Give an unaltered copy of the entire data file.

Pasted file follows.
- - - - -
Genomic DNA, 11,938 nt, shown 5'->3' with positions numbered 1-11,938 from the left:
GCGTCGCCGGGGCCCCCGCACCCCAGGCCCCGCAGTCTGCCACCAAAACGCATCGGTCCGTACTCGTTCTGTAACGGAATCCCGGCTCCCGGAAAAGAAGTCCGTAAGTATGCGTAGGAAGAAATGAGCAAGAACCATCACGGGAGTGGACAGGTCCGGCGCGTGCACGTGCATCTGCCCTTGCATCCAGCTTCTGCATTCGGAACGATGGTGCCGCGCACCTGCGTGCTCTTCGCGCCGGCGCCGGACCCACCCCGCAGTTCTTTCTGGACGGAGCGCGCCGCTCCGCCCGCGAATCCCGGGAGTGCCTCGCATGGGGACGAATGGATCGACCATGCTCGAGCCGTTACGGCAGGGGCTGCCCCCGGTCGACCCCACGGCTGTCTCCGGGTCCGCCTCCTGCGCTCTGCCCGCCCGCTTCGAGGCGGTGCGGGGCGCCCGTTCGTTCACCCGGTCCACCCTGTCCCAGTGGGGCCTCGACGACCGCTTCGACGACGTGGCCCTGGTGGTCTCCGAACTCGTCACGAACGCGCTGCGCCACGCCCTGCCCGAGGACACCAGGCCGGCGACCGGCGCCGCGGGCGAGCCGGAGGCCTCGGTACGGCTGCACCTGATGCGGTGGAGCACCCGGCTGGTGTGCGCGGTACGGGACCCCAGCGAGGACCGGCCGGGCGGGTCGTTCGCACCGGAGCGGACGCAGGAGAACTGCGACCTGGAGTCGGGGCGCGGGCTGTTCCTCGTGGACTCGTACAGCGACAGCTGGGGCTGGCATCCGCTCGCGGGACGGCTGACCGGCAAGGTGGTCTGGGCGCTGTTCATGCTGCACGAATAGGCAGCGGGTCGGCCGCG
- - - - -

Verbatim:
Genomic DNA, 11,938 nt, shown 5'->3' with positions numbered 1-11,938 from the left:
GCGTCGCCGGGGCCCCCGCACCCCAGGCCCCGCAGTCTGCCACCAAAACGCATCGGTCCGTACTCGTTCTGTAACGGAATCCCGGCTCCCGGAAAAGAAGTCCGTAAGTATGCGTAGGAAGAAATGAGCAAGAACCATCACGGGAGTGGACAGGTCCGGCGCGTGCACGTGCATCTGCCCTTGCATCCAGCTTCTGCATTCGGAACGATGGTGCCGCGCACCTGCGTGCTCTTCGCGCCGGCGCCGGACCCACCCCGCAGTTCTTTCTGGACGGAGCGCGCCGCTCCGCCCGCGAATCCCGGGAGTGCCTCGCATGGGGACGAATGGATCGACCATGCTCGAGCCGTTACGGCAGGGGCTGCCCCCGGTCGACCCCACGGCTGTCTCCGGGTCCGCCTCCTGCGCTCTGCCCGCCCGCTTCGAGGCGGTGCGGGGCGCCCGTTCGTTCACCCGGTCCACCCTGTCCCAGTGGGGCCTCGACGACCGCTTCGACGACGTGGCCCTGGTGGTCTCCGAACTCGTCACGAACGCGCTGCGCCACGCCCTGCCCGAGGACACCAGGCCGGCGACCGGCGCCGCGGGCGAGCCGGAGGCCTCGGTACGGCTGCACCTGATGCGGTGGAGCACCCGGCTGGTGTGCGCGGTACGGGACCCCAGCGAGGACCGGCCGGGCGGGTCGTTCGCACCGGAGCGGACGCAGGAGAACTGCGACCTGGAGTCGGGGCGCGGGCTGTTCCTCGTGGACTCGTACAGCGACAGCTGGGGCTGGCATCCGCTCGCGGGACGGCTGACCGGCAAGGTGGTCTGGGCGCTGTTCATGCTGCACGAATAGGCAGCGGGTCGGCCGCG